Today is Wednesday, October 22, 2014

When Were Finished, Were Done Punning

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By ANNE DONNELL

When did everyone start using “done” for “finished”? I went to a Catholic School, and we were taught to use language carefully. When you concluded something you didn’t say, “I’m all done.” You said, “I’m finished.” -A Friend Just Wondering

No “just” about wondering; wondering is the soul of change and progress, of challenge and solution, of creativity and product, of observation and sensitivity.  Of art.  Our QPof T (Question Person of Today) has shown herself to be rather special.

 Not a person of interest, thank goodness; that’s been taken over by media speak to mean someone taken to a police station (or someone the police hope to take) for questioning in a criminal case and probably as a suspect.    A person of interest should have been reserved as a description of a true rara avis (Latin, literally “rare bird,” but extended to mean “rarity”), those persons one could hear quoting Tolstoy at the grocery (as if I’d recognize a Tolstoy quote without a nearby poster emblazoned with it) or humming some obscure Mozart quietly while walking a rescued dog (once again how will I know it’s some obscure Mozart and a rescued dog?  Mozart’s harder to recognize than a dog anyway).   Well, I have found jewels of people in surprising places, people with quiet knowledge, unique interests, and lovely senses of humor, people who, among so many other things,  reject violent, sex laden TV.   (And how about “reality” shows, featuring the realities of people with too much cosmetic surgery and too little morality?)

Redirecting to our path of wonder.   “Many a man has been a wonder to the world, whose wife and valet have seen nothing in him that was even remarkable.”  Michel Eyquem de Montaigne, Essays III. [Montaigne, 1533-92.  French bureaucrat (Charles IX) and author of three books of essays with profound influence on French and English literature.]  PS.  I wish valets were commonplace.

“Wonders will never cease.”  Sir Henry Bate Dudley, in a letter to Garrick, September, 1776. [Dudley, 1745-1824.  English journalist and canon of Ely.  Better watch what you write in letters, text, or e-mail.  It could whiff you right into immortality.  Garrick is probably David Garrick, 1717-1779.  English, actor, theater manager, dramatist, considered especially fine performing Shakespearean roles.  Although I have a new favorite on those performing Shakespearean roles: a local optometrist (and former student of mine) who mentioned on Facebook, “Peace, ho! Donnell speaks.” That would be Casca’s line in Julius Caesar if you’ll replace Donnell with Caesar. I like the update better.]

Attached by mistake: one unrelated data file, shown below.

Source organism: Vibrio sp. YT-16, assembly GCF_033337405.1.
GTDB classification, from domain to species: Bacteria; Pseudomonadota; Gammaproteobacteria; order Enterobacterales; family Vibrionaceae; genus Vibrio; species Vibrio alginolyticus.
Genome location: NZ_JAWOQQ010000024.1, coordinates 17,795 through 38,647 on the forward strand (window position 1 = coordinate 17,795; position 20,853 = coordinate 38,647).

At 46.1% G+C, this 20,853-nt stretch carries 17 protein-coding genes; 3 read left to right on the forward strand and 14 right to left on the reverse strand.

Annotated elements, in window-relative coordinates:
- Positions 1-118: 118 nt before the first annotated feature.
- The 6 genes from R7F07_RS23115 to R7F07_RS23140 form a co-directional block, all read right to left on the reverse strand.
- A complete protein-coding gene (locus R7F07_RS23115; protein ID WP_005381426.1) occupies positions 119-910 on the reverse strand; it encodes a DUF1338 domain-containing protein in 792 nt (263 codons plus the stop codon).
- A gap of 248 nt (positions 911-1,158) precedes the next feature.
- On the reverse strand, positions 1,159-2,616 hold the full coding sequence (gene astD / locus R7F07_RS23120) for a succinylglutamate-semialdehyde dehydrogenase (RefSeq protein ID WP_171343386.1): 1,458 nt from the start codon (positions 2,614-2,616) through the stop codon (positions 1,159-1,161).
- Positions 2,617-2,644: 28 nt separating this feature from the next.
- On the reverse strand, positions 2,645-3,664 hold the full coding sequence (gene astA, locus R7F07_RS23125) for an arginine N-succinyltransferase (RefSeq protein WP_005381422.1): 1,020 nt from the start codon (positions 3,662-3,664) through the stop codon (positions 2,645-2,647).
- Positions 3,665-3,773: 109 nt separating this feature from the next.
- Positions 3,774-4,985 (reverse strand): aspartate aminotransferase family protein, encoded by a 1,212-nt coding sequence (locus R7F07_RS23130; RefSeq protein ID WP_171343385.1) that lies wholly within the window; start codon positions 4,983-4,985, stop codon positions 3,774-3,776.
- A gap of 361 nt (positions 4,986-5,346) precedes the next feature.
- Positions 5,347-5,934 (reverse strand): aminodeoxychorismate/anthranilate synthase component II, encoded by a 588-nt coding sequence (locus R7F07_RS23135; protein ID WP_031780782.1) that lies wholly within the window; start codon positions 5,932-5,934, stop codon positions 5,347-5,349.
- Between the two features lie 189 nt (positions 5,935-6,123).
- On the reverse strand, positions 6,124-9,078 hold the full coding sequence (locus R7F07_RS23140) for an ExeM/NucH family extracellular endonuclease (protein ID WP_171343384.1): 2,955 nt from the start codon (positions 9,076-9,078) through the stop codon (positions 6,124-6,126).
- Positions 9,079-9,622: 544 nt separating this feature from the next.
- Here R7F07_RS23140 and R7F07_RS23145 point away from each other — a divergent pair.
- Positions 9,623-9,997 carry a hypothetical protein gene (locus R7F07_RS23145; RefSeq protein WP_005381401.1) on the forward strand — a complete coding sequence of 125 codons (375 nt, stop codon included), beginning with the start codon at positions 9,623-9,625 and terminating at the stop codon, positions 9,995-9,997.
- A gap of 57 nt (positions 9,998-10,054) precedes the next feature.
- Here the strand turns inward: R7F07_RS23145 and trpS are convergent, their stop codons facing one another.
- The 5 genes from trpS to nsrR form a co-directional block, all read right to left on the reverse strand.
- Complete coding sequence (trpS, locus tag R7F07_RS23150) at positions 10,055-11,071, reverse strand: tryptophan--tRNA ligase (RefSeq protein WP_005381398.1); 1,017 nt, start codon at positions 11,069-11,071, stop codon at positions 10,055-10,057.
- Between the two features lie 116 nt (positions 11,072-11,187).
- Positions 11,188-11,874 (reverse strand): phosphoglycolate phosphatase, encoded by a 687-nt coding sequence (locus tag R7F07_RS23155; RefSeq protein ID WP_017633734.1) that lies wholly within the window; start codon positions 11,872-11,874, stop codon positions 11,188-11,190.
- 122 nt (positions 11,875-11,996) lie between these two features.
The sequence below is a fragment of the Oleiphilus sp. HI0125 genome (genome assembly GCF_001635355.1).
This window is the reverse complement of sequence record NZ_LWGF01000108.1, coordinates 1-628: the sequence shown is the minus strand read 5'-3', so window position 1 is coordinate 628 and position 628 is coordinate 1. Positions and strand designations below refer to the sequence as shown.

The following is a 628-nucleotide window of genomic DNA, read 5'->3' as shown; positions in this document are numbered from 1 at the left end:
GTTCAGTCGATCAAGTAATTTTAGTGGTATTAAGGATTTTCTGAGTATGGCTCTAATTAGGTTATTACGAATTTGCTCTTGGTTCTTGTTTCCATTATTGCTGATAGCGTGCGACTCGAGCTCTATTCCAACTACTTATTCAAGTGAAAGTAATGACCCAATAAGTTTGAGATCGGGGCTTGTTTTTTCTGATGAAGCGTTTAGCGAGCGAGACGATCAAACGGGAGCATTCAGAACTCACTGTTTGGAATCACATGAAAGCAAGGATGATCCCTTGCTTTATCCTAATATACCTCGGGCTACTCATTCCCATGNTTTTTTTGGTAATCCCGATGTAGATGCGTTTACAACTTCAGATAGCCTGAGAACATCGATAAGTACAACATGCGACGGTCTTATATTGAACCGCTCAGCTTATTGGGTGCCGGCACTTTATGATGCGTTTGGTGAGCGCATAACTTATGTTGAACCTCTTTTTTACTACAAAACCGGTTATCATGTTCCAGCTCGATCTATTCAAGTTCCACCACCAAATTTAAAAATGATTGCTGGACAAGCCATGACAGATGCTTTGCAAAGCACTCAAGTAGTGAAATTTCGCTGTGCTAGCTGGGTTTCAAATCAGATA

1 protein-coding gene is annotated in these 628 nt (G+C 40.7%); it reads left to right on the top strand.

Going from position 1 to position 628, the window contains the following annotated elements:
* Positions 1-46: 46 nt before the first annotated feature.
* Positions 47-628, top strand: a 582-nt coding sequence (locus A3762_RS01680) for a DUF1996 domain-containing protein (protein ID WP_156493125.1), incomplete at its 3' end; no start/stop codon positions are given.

Finally, Arkansas is the Wonder State.  And that’s a wonder.  

OK, you’re ready for ONLINE DEPARTMENT (Thanks, DW) “PUNS  INTENDED” •  The roundest knight at King Arthur's round table was Sir Cumference. He acquired his size from too much pi. •  I thought I saw an eye doctor on an Alaskan island, but it turned out to be an optical Aleutian .•  She was only a whiskey maker, but he loved her still. • A rubber band pistol was confiscated from algebra class because it was a weapon of math disruption. •   The butcher backed into the meat grinder and got a little behind in his work. • No matter how much you push the envelope, it'll still be stationery. •   A dog gave birth to puppies near the road and was cited for littering. • A grenade thrown into a kitchen in France would result in Linoleum Blownapart. •  Two silk worms had a race. They ended up in a tie. • Time flies like an arrow. Fruit flies like a banana. • A hole has been found in the nudist camp wall. The police are looking into it. •  Atheism is a non-prophet organization. • Two hats were hanging on a hat rack in the hallway. One hat said to the other, “You stay here, I'll go on a head.” • I wondered why the baseball kept getting bigger. Then it hit me. • A sign on the lawn at a drug rehab center said: Keep off the Grass.” Now about today’s question.  Merriam-Webster’s Collegiate Dictionary, that shameless hussy of a dictionary which only wishes it could stick Oxford in its title, defines “done” as “arrived at or brought to an end…gone by, over…cooked sufficiently…”  This reinforces the contemporary use: done replacing finished.  

Do, did, done, coming from something meaning “to put or place,” is slightly older than finished, coming from something which meant “to limit, set bounds, end.”  Late twelfth century versus fourteenth. 

The Oxford English Dictionary, the one which anything with Webster in the title wants to be, says using done for finished has been going on for several hundred years, BUT in mid-twentieth century America objections were raised to the usage, favoring finished.  The rest of the English speaking world remained aloof and considered the American preference for finished more of our New World quirks (you know, like Studebakers).  Currently, we’ve slipped back to interchanging done and finished.

Good question, QP of T.  Keep wondering, please – that’s meant for the rest of you, too.BW (Bigtime Word) zugzwang – (chess) when any move open to you is bad news you are “in zugzwang.”  I vote we apply this to, say, men who forget birthdays, anniversaries, music played at their wedding.

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